When you watch the show you’ll notice the character Richard has a tendency to mumble through his lines because of his anxiety and unsure nature, which would certainly be cause a concern for a sound mixer. “Having watched season one I was aware of it,” notes Patrick. “You’ll always have actors that are going to be quiet. You never know how it’s going to pan out til you’re on set. Fortunately Richard, even though quiet, still was able to project and we made sure to have back up plans to catch what the boom couldn’t. The same with Gilfoyle, another character who speaks quietly but he cuts through exceptionally well. He’s the classic master of understatement, even to the point where he wouldn’t deliver a line but rather shoot a look – it’s really hilarious to see what he comes up with.”
Another aspect of the mixer’s day-to-day is coordinating with the cinematographer and director. “I know our DP our Tim Suhrstedt well, he’s a veteran and his job is to basically make up these incredible shots. I always want him to what he needs in order to make those great shots, because I am a fan of his work on this show.” Patrick explains. “Since we have an open dialogue we can negotiate camera angles for certain pieces of dialogue to get them on a boom instead of the wire. It takes looking at the purpose and intent of each shot to order them efficiently during the day – knowing what they were designed for helps tell you how to treat them. Some shots are not about dialogue and some shots are not about picture. Everyone just has to be on the same page. ”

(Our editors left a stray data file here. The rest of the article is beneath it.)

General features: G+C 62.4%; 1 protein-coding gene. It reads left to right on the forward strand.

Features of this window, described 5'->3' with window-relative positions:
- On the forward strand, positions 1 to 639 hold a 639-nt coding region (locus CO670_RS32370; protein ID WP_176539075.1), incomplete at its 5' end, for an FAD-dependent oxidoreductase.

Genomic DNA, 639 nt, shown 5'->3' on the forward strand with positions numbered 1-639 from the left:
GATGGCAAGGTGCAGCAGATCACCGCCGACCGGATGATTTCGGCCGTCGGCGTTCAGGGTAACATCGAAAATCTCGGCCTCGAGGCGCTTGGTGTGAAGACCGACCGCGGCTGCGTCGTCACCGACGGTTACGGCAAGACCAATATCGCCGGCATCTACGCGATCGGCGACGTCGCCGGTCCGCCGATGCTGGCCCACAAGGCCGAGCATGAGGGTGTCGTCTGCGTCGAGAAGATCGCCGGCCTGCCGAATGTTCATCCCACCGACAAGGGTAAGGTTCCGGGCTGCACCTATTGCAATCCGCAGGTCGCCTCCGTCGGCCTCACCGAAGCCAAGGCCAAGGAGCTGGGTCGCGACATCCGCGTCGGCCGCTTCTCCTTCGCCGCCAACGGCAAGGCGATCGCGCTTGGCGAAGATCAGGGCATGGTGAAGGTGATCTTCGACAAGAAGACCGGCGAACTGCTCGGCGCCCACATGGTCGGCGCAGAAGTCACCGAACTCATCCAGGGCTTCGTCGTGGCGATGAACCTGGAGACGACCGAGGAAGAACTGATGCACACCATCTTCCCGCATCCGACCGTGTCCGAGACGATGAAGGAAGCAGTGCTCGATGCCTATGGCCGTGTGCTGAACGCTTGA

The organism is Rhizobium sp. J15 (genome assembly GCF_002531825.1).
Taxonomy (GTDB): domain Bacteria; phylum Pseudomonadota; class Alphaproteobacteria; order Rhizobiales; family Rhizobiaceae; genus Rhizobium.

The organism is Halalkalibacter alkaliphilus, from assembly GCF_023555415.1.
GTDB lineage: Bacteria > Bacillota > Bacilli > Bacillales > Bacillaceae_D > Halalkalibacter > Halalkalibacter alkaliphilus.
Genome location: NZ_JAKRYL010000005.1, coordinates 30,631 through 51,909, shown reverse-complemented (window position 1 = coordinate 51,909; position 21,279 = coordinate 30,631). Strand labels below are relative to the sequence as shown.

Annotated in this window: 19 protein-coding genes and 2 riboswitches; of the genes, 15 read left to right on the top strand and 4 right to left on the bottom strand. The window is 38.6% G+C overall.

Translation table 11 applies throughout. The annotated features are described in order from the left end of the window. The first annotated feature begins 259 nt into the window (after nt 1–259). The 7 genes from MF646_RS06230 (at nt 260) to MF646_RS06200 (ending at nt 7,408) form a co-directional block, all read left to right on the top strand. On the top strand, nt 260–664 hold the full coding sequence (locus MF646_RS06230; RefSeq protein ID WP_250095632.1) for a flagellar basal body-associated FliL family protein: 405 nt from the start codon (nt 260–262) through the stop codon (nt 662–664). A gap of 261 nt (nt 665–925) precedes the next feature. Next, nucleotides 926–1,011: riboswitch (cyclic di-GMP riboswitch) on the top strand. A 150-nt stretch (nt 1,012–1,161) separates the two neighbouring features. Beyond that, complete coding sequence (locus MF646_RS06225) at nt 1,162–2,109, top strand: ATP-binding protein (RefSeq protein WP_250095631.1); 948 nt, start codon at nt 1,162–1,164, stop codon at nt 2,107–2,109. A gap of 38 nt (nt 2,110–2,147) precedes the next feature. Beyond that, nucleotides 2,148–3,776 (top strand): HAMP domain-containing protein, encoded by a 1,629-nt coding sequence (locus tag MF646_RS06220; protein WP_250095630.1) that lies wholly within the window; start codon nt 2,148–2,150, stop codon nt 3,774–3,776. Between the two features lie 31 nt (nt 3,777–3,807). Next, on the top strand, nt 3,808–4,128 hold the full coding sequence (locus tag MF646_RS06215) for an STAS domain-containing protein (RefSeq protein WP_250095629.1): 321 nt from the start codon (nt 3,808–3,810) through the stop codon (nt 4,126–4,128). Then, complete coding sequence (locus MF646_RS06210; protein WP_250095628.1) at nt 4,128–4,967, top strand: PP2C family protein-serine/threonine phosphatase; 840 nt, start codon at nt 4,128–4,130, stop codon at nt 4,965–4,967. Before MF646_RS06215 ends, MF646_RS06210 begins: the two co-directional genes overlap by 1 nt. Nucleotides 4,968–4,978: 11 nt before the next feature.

There are circumstances where Patrick will even ask if the boom can be painted out by visual effects. “When they’re running wide and tights it’s sometimes hard to find a place for us. It’s easy to digitally erase a boom mic in the frame but there’s a hard cost. I have to coordinate with the producers to make sure they’re aware of the cost versus the impact value of the digital work. It is an interesting situation on set because only the sound department can make this call and make it happen, and, really, no other department will. So it takes a fair amount of getting a show ready to accept it.”
While boom placement is important to the mixer he realizes serving the show’s best interest takes priority. “I’ve sat in dialogue editing sessions where there would be lines I know we got perfect with the boom, but the lav has this little dryer quality to it which can make a joke sound a lot funnier or have more impact. Sometimes they’ll just put up the lav track to see if it punches better and sometimes it does. I would love for everything to sound as thick and sexy as it can but bottom line it has to be funny and engaging.”
Besides the office space to contend with episode three featured a never ending server room the cast navigated through. Production used a combination of practical sets and green screen with Barnstorm VFX finalizing the look. “I worked with Barnstorm pretty closely so we could hide our boom ops inside the mocked up servers aisles. We ended up recording the boom, lavs and plant mics for that sequence to make sure there was a sense of space as I’m a big believer in sound perspective,” Patrick says. “I respect that so much in film and in movies. When you get good intelligible dialogue so you can understand the story and then give it a sense of the look, it’s perfect. I think situating the story in the space is key for bringing the story, and especially the comedy, to life. Our re-recording mixers Elmo Ponsdomenech and Todd Beckett have a great sensibility and touch when handling those kinds of spaces.”
After mixing Silicon Valley for the past two seasons it’s easy for Patrick to admit how much he loves working on show. “Even though there’s a certain level of cover-your-ass that will never disappear, it’s a small price to pay to be amongst cast who are so funny and interesting. I really appreciate the attitude of the cast, as they have such great energy and really seem to like each other. I’ll never forget one night even after working a sixteen hour day, they were making plans to meet up afterwards for pizza and board games. It’s a show where everyone genuinely cares for each other and that sentiment sets the mood for the whole thing.”
Photos: John P. Fleenor/HBO